Jews and Christians commonly think of their faiths as two separate religions, but in the beginning it was not so, nor need it be so today.
At the time when Christianity arose, Judaism was like a coat of many colors, consisting of many denominations. Readers of the New Testament or of the Jewish historian Josephus have encountered Jewish groups called the Sadducees, the Pharisees, the Essenes, and many other less well known groups.
The majority of Jewish people then were not adherents of any such society, and neither were they very strict in their observance of the Torah. The Pharisees contemptuously called them am-ha-aretz, “the people of the land.” Then there were the Samaritans, regarded by mainline Jews as schismatics and heretics, for they had built their own temple on Mount Gerazim, in opposition to the one on Mount Zion (cf. John 4:19- 22).
Most of these groups—it was certainly so in the case of the Essenes—thought of themselves as the only true and faithful Jews, the rest of the nation being apostate and impure. The Essenes even divorced themselves from the temple because they regarded the priesthood that controlled it as hopelessly wicked and false—an opinion that had some justification!
As everyone should know, the earliest Christians—all of the disciples of Yeshua—were Jewish. They would have been regarded as another Jewish denomination (cf. Acts 24:5). They proclaimed the Kingdom of God and called upon the people to undergo immersion in water, the tebilah of repentance for the remission of sin. Tebilah was the chief method used in Judaism to purify from defilement. It may have been John the Baptist who introduced the insight that all sin defiles, and so even Jews needed to be immersed, thus publicly declaring their repentance before God. Christians made this concept one of their central doctrines, now called baptism.
Yeshua and his disciples had particularly targeted their ministry to the am-ha-aretz, the people whom Yeshua had called “the lost sheep of the house of Israel” (Matthew 10:6; 15:24).
The small but growing band of Christians called their society the Church, in Greek ekklesia. They used the word for a local congregation, for a region comprising several congregations, or globally for all believing members everywhere. The word had deep roots in Jewish traditions.
In the Tenakh the usual words used to designate a gathering of God’s people were edah and qahal. While edah could refer to the people even when they were not assembled (as in Numbers 31:16), qahal usually designated an assembly (as in Deuteronomy 5:22). It meant a people raised up by God and called together from time to time for worship or other special occasions.
When the Tenakh was translated into Greek, edah was everywhere translated by synagôgê, but qahal was sometimes translated by synagôgê and sometimes by ekklesia. Both words meant “assembly.” Sometimes the early Christians referred to their gatherings as synagôgai (“synagogues,” cf. James 2:2), but more and more they came to favor the self-designation of ekklesia, perhaps to differentiate themselves from the gatherings of Jews that were beginning to oppose them. Besides, the word “synagogue” never took on a global meaning; even today we would not speak of a “worldwide synagogue.
So Christians, wherever they were, saw themselves as part of one worldwide qahal raised up by God to call Israel and—as it turned out—even the Gentiles to repentance and faith in Yeshua the Messiah. From the Greek word ekklesia come the words iglesia (Spanish), église (French), and chiesa (Italian). The English word church, like the German Kirche, comes from another Greek word, kyriake, “that which pertains to the Lord,” but in English Bibles it is used to translate ekklesia.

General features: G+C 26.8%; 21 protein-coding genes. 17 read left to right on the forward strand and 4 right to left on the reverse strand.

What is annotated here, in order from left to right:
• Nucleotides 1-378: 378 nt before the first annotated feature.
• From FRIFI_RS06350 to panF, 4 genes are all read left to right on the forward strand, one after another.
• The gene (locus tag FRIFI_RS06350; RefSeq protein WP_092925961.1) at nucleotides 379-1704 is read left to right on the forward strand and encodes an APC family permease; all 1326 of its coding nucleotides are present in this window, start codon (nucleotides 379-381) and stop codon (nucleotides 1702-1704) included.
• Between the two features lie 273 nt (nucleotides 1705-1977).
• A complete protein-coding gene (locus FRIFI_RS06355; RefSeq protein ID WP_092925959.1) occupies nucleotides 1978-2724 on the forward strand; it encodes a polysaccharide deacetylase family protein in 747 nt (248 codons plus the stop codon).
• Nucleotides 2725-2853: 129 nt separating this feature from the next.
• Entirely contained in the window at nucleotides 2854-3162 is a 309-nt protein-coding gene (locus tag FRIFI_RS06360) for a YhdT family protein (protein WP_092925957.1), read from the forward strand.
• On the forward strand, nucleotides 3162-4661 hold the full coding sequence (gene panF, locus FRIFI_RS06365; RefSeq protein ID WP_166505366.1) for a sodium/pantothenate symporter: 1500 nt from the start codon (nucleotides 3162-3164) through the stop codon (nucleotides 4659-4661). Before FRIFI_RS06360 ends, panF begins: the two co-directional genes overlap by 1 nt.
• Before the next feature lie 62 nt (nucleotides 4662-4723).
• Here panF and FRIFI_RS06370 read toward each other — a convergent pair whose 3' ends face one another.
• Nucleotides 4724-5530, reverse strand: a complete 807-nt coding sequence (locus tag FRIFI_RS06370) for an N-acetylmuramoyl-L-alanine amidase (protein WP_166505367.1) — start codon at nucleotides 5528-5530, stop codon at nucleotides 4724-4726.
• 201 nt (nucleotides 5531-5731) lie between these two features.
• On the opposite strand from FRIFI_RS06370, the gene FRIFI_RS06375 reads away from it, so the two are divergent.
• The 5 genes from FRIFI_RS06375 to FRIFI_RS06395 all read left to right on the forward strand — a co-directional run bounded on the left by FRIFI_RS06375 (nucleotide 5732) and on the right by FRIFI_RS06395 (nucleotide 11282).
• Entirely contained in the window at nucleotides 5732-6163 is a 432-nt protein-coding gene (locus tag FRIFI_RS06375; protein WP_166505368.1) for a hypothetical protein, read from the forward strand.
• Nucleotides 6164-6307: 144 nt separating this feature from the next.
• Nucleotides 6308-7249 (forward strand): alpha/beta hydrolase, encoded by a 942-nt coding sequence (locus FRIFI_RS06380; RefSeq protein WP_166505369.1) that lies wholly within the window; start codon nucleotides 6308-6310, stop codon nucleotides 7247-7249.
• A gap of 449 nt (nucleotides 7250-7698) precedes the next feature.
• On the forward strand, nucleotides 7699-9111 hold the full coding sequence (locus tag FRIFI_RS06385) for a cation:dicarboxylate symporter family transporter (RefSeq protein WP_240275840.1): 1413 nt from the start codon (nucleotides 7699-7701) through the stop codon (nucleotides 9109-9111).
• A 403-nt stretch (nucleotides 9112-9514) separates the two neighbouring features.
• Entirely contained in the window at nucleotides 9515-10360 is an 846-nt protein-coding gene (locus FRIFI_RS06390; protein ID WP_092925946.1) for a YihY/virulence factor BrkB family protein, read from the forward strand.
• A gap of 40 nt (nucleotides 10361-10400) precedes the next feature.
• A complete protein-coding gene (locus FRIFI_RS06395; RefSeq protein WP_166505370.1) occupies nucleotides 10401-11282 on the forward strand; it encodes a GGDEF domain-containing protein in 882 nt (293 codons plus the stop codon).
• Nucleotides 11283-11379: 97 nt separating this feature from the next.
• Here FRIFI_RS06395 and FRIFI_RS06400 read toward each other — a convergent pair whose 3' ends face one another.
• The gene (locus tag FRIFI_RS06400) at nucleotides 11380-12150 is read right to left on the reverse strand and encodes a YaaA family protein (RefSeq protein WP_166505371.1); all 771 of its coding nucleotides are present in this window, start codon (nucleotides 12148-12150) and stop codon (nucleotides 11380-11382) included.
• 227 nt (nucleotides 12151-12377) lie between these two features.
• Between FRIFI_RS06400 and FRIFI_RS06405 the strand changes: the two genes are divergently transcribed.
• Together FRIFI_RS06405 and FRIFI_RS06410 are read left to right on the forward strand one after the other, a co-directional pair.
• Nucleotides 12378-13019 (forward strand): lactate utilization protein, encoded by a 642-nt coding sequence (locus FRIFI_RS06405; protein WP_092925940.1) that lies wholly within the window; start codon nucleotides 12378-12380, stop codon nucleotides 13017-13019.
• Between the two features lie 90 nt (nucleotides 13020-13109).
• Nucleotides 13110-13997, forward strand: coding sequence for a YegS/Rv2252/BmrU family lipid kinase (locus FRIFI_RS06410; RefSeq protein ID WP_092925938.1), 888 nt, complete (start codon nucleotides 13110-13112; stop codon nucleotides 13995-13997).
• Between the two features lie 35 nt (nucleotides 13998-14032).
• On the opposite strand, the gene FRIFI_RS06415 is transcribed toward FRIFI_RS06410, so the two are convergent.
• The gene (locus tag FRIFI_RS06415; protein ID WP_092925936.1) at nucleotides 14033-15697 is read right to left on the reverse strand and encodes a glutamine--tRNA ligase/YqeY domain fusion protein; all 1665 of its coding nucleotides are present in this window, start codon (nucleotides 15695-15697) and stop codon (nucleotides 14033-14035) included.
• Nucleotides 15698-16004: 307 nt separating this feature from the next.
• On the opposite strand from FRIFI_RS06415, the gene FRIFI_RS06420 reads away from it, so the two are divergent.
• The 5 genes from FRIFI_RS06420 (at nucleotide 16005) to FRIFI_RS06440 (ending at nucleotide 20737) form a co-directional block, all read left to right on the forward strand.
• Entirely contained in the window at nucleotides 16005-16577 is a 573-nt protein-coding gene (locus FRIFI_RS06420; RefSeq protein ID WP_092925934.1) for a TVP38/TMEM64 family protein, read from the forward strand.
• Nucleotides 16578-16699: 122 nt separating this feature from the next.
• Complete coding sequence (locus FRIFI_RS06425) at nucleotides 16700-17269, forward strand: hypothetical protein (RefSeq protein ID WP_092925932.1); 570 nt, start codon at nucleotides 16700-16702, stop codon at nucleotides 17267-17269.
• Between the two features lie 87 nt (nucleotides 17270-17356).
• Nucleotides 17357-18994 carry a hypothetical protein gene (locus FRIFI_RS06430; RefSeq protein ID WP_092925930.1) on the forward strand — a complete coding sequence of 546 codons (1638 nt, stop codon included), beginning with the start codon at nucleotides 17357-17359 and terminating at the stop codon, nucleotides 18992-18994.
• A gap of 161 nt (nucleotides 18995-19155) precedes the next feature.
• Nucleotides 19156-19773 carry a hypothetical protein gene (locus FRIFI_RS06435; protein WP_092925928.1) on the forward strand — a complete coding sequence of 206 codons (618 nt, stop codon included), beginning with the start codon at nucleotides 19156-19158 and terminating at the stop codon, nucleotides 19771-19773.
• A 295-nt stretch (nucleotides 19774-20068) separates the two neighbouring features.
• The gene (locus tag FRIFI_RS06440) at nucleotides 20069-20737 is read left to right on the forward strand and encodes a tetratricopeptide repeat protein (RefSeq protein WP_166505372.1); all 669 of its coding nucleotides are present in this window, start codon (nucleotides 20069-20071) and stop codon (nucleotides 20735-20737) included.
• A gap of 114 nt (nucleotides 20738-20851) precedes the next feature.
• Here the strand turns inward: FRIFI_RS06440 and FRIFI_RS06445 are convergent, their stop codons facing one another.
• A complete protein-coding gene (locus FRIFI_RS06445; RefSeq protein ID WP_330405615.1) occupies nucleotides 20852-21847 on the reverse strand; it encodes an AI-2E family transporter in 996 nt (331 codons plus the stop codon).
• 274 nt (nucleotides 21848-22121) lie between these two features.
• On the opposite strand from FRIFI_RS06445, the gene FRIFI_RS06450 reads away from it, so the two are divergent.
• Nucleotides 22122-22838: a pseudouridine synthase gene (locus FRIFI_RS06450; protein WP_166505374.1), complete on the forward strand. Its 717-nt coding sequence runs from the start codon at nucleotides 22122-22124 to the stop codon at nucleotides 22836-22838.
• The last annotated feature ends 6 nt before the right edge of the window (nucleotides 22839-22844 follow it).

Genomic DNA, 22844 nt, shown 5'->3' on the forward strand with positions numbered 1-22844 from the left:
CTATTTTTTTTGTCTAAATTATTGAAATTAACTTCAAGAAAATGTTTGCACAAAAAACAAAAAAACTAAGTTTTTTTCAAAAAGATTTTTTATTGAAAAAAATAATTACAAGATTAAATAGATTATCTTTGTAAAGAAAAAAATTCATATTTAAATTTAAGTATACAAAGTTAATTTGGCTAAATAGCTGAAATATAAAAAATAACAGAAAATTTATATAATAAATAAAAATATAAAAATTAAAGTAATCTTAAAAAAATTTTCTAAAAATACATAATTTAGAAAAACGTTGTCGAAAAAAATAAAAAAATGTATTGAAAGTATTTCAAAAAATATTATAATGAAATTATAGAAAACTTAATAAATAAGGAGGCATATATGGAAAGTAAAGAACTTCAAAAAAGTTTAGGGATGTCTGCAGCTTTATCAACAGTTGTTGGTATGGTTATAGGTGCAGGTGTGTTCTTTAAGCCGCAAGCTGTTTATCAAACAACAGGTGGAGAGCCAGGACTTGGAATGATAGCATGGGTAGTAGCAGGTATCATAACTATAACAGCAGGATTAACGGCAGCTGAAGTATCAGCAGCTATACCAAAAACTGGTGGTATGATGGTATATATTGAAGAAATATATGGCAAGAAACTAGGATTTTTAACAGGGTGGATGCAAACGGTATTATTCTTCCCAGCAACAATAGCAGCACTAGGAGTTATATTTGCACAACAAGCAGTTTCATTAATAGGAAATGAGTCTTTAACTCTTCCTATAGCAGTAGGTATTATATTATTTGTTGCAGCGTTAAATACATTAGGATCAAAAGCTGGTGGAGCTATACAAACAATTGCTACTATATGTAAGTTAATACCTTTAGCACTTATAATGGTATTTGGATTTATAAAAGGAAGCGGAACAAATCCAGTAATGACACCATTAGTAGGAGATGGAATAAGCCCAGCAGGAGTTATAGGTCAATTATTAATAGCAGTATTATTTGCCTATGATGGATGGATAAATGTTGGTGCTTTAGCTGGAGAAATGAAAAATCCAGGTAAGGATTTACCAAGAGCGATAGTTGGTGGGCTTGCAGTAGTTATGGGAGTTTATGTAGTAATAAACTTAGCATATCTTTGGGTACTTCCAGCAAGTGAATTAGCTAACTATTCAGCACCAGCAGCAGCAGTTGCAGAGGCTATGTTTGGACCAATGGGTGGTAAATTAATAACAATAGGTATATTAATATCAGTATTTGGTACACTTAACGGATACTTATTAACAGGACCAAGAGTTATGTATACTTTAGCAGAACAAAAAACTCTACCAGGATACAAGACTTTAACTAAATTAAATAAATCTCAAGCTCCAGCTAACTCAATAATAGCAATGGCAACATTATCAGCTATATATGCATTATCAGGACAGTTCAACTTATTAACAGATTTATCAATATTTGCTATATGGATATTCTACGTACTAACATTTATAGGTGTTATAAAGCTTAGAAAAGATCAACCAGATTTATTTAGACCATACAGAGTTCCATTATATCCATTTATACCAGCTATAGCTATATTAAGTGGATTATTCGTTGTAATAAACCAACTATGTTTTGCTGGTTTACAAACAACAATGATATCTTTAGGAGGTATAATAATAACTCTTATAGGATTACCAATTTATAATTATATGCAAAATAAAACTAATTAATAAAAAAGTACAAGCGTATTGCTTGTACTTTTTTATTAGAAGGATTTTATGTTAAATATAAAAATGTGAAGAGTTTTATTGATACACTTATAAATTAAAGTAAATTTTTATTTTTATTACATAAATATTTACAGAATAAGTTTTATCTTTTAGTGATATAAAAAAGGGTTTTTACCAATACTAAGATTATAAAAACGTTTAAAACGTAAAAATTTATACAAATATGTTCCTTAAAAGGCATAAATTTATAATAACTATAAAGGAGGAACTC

So we see that the idea of Church, when traced back to its roots, is very Jewish. That is true also of all its associated ideas and its rites and institutions. Even the corporate worship service was patterned after that of the synagogues. Christians took the concepts of the qahal and the tebilah, which was the ceremony of entry into the qahal, and enlarged upon them, heightening their significance.
Nearly all the Jewish denominations perished from history except two: Pharisaism, from which most modern Judaism is descended, and Christianity. They come from a common parent and share much in common, like two sisters. But because Christianity took the bold step of becoming a universal faith open also to Gentiles who repent and believe, its Jewishness is commonly forgotten. But neither Jews nor Gentiles should forget it. The great early Christian missionary, Paul (otherwise known as Saul of Tarsus), though he has often been accused of severing Christianity from its Jewish roots, did not want Gentiles to forget them. Referring to Israel by the metaphor of an olive tree, Paul warned them: But if some of the branches were broken off, and you, a wild olive shoot, were grafted in their place to share the richness of the olive tree, do not boast over the branches. If you do boast, remember it is not you that supports the root, but the root that supports you. . . . For if you have been cut from what is by nature a wild olive tree, and grafted, contrary to nature, into a cultivated olive tree, how much more will these natural branches be grafted back into their own olive tree (Romans 11:17, 18, 24, RSV).
Israel, then, is the root into which all Christians are grafted, whether Jew or Gentile. Spiritually they are all Jews and by faith children of Abraham. Whenever the Church denies this New Testament teaching, it tramples underfoot its very own nature.